Netflix to Focus on Adding Exclusive, Highly Rated Content, CFO Says

Speaking at the J.P. Morgan Global Technology, Media and Telecom Conference in Boston, David Wells said the streaming service will expand its library by focusing on highly rated and exclusive titles.

Netflix is focusing on exclusive, highly rated content as the streaming service adds more programming.

“Our intent is to continue to expand the content library,” CFO David Wells said at Tuesday's J.P. Morgan Technology, Media and Telecom Conference.

Wells added that going forward, Netflix will focus on expanding the breadth of content by adding more originals as well as curated four- and five-star offerings, and making content more exclusive.

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He also pointed out that every time Netflix announced a new deal, the company had seen an increase in the hours of programming viewed.

Wells added, though, the company is focused on both adding content and increasing its revenue margin.

"Our intent is to continue to grow content but to also grow margin, so to grow content spend slightly slower than revenue," Wells said. "Look, we're committed to margin expansion … but we're also committed to making a great long-term product. And if we think, opportunistically, something comes along or we get creative on some piece of content, we're willing to have margins be flat for two or three quarters and do something that's going to strengthen our content offering."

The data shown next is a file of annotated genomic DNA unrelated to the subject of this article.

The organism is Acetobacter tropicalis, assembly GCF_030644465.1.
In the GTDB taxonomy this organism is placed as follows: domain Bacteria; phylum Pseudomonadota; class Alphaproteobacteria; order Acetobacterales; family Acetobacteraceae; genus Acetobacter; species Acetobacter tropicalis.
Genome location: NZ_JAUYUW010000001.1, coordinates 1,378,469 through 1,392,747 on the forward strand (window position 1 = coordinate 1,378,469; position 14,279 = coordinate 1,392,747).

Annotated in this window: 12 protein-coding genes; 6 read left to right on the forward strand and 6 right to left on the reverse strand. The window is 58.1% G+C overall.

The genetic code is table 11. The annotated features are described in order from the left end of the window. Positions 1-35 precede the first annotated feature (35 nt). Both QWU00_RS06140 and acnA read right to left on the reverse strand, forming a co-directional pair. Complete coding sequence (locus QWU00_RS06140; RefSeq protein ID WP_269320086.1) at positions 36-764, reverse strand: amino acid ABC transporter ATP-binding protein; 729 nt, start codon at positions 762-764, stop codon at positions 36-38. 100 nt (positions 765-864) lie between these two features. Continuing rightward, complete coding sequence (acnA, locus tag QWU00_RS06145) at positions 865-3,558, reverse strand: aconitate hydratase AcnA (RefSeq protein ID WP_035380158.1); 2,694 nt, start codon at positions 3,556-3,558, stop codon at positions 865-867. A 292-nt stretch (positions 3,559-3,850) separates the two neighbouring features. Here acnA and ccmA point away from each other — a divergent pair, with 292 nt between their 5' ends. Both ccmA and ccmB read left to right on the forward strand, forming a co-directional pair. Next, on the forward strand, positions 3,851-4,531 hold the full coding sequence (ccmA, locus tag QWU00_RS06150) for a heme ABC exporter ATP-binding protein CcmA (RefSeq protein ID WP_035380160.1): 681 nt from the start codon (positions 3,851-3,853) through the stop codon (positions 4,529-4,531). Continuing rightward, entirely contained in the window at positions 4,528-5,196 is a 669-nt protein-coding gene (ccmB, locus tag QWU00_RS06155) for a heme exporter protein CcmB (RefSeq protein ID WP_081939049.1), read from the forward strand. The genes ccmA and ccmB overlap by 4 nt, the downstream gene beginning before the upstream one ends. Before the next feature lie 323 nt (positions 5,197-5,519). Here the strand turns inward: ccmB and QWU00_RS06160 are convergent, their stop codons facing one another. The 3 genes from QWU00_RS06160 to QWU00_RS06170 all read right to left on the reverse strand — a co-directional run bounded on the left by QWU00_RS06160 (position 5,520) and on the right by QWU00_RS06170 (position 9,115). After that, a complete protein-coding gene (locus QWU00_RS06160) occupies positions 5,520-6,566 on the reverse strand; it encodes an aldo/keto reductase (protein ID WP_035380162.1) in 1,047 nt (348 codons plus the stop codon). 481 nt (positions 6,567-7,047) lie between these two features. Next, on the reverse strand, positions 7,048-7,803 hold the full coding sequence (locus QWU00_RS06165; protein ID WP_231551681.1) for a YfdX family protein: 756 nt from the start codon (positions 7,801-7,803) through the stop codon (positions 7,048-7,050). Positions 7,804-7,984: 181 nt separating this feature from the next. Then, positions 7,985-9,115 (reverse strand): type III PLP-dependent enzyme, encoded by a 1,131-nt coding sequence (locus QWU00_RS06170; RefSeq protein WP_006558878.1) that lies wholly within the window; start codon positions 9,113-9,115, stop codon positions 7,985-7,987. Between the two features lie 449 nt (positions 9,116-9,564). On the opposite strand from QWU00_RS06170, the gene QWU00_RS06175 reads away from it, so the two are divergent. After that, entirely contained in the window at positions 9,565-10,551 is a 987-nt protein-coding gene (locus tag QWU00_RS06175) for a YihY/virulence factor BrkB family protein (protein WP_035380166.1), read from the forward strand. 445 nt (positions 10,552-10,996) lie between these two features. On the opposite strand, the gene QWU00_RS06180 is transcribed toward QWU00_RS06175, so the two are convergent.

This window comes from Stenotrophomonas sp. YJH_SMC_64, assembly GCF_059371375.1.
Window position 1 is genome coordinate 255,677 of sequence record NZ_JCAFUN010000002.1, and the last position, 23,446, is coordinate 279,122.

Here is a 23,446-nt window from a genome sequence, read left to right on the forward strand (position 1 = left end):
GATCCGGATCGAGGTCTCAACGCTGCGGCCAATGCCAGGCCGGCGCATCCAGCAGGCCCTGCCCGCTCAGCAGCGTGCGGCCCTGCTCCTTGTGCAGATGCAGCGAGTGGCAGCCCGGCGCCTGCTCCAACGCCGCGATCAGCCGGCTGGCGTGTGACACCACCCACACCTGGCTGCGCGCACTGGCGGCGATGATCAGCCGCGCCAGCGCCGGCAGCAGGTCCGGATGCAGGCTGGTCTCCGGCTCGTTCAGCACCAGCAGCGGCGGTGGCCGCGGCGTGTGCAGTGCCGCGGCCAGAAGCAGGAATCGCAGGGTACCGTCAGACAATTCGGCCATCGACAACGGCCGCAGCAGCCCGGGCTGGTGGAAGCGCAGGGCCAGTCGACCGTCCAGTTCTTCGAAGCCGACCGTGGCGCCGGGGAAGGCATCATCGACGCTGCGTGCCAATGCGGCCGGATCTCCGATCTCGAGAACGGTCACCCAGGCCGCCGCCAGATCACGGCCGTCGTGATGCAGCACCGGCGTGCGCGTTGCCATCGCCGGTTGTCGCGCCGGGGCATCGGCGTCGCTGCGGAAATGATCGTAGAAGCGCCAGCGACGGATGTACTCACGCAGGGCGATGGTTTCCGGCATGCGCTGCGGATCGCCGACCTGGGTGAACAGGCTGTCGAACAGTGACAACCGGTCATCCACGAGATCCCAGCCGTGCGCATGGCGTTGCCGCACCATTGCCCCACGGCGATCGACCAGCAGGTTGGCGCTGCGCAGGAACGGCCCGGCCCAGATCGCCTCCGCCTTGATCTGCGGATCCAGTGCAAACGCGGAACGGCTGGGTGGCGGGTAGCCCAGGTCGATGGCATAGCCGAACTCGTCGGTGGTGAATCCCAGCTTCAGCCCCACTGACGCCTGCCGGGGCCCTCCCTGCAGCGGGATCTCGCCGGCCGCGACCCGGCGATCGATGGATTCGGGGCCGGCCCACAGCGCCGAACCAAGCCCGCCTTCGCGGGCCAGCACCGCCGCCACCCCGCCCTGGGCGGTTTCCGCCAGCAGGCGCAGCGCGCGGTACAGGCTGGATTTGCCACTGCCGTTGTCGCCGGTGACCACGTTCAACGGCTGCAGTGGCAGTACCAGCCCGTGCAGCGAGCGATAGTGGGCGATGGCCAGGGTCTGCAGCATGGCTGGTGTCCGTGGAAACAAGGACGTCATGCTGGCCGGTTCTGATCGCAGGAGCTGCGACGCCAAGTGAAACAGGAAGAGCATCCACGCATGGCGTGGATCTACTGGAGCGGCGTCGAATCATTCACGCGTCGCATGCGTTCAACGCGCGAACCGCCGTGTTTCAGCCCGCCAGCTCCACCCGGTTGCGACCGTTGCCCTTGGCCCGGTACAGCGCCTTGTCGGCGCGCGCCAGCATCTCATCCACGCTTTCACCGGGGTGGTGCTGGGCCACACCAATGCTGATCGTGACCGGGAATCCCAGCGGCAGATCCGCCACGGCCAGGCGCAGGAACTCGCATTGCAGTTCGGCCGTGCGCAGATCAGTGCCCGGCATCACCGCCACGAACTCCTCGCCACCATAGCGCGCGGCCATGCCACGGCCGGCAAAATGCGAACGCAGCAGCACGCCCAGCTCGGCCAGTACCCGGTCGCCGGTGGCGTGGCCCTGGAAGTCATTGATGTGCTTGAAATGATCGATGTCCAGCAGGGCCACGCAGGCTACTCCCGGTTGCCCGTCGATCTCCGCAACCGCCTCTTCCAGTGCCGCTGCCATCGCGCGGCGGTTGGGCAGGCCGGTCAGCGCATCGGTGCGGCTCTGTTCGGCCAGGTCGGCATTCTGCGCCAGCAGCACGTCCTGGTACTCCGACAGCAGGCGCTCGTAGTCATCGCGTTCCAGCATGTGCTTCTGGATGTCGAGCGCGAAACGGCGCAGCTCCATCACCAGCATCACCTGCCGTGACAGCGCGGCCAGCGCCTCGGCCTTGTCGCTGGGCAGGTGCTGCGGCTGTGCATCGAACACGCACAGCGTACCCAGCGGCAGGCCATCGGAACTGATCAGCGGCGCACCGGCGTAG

He noted that this was Netflix's approach both in the U.S. and overseas but declined to reveal details about Netflix's plans for European expansion, saying that such information would be revealed over the next few weeks.

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Wells also commented on subscriber reaction to the company's recent price hike, saying the reception was "generally as expected. We were somewhat pleased. We expected a small reaction, and I think we’ve gotten that so far."

Wells reiterated Netflix's opposition to Comcast's pending acquisition of Time Warner Cable.

The streaming service is less concerned with AT&T's bid for DirecTV, Wells said.

“We’re mostly concerned about consolidation on the broadband side, not necessarily on the video side,” he said.

But he added that AT&T's talk of rolling out broadband to an additional 15 million subscribers with its DirecTV purchase seemed like a potential benefit for Netflix.